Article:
It seems like there are several boulangeries, or bakeries, on every block in Paris selling baguettes and other types of breads. Sandwich shops and some cafes, many of which look just like bakeries themselves, also sell baguettes and baguette sandwiches. So how can you pick a good one? In part, it’s a crap shoot because there are just so many out there, but there are a few things to look out for to help you pick one that will be good – and, if you’re lucky, one that will be great.
When you’re walking down the street, look for boulangeries that say “Artisan Boulanger” or “Artisan Boulangerie” in the window. This generally means that the bread is baked on-site, not imported from some other shop or factory. You can usually see the ovens through an open back room in places like these.
Additionally, look for bakeries that are popular. These bakeries have lines out the door, sell out of their breads and pastries, and restock during the day. Awards or not, you’re going to get some decent baguettes here at the very least. If you cruise up and down a block for an hour or so, you’ll notice that dozens of people might frequent a single bakery while others might not have a single customer.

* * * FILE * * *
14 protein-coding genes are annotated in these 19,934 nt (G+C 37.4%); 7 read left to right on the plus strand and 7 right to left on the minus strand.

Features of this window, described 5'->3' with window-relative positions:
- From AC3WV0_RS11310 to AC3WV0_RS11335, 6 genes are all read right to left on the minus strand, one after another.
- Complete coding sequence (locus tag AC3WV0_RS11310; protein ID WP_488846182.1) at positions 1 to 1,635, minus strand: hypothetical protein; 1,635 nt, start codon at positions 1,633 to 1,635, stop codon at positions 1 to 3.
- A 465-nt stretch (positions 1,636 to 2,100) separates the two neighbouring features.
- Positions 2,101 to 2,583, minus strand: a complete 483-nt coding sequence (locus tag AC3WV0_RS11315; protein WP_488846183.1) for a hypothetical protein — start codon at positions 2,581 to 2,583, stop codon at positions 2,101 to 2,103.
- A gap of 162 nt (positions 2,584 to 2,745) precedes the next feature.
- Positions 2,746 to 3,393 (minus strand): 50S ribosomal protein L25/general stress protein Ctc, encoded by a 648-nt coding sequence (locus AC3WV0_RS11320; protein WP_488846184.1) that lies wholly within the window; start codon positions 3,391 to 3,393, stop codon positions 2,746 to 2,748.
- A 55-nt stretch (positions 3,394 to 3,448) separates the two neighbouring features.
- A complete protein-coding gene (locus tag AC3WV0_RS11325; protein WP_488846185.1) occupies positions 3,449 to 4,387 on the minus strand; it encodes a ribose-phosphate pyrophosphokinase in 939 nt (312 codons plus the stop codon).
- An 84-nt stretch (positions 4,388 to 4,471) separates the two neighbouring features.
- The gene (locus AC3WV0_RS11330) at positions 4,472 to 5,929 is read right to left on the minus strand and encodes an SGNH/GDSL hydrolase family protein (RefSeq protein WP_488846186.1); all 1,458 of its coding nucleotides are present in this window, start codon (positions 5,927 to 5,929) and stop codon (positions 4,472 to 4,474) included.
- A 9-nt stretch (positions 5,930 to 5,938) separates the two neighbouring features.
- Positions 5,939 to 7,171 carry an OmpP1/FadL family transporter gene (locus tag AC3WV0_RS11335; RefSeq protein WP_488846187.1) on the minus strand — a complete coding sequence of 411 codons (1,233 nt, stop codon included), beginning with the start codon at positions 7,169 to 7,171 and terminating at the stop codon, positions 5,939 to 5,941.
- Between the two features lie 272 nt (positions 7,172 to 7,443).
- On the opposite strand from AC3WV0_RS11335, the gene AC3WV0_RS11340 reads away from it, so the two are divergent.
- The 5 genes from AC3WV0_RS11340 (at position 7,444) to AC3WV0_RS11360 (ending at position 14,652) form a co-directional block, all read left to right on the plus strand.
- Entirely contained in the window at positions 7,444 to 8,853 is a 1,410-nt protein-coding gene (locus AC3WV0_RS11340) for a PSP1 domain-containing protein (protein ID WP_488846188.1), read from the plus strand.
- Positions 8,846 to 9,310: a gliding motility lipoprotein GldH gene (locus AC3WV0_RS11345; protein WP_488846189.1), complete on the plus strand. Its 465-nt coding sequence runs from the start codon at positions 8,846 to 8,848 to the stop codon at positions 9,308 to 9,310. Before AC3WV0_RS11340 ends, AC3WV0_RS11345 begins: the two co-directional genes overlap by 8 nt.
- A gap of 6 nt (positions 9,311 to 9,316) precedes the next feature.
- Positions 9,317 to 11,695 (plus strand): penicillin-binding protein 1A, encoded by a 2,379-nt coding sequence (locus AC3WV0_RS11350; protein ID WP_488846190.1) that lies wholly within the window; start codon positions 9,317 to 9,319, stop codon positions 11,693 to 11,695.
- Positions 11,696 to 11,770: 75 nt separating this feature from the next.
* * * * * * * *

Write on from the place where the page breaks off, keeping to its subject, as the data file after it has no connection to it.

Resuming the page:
You can’t tell what a baguette is going to taste like before you buy it and bite into one, but a good one should have a nice crust and a moist, chewy interior. It should not be hard as a rock and it shouldn’t be soft. This baguette pictured below is from the bakery pictured above, at the intersection of the Rue Cler and the Rue Saint Dominique near the Eiffel Tower.
Finally, you might luck out and see a bakery that lists its awards prominently in the window. I saw one that won “Best Baguette in Paris” in 1995 and 1997. And this bakery pictured below (same mentioned above) was 9th in the Parisian baguette-baking Grand Prix. It was nice a chewy, and definitely flavorful, although I did have baguettes that were a bit wider (and not as long) with a bit crispier crust. It comes down to a matter of personal preference in which ones are your favorites, but hopefully this will help narrow down the field when you’re in Paris.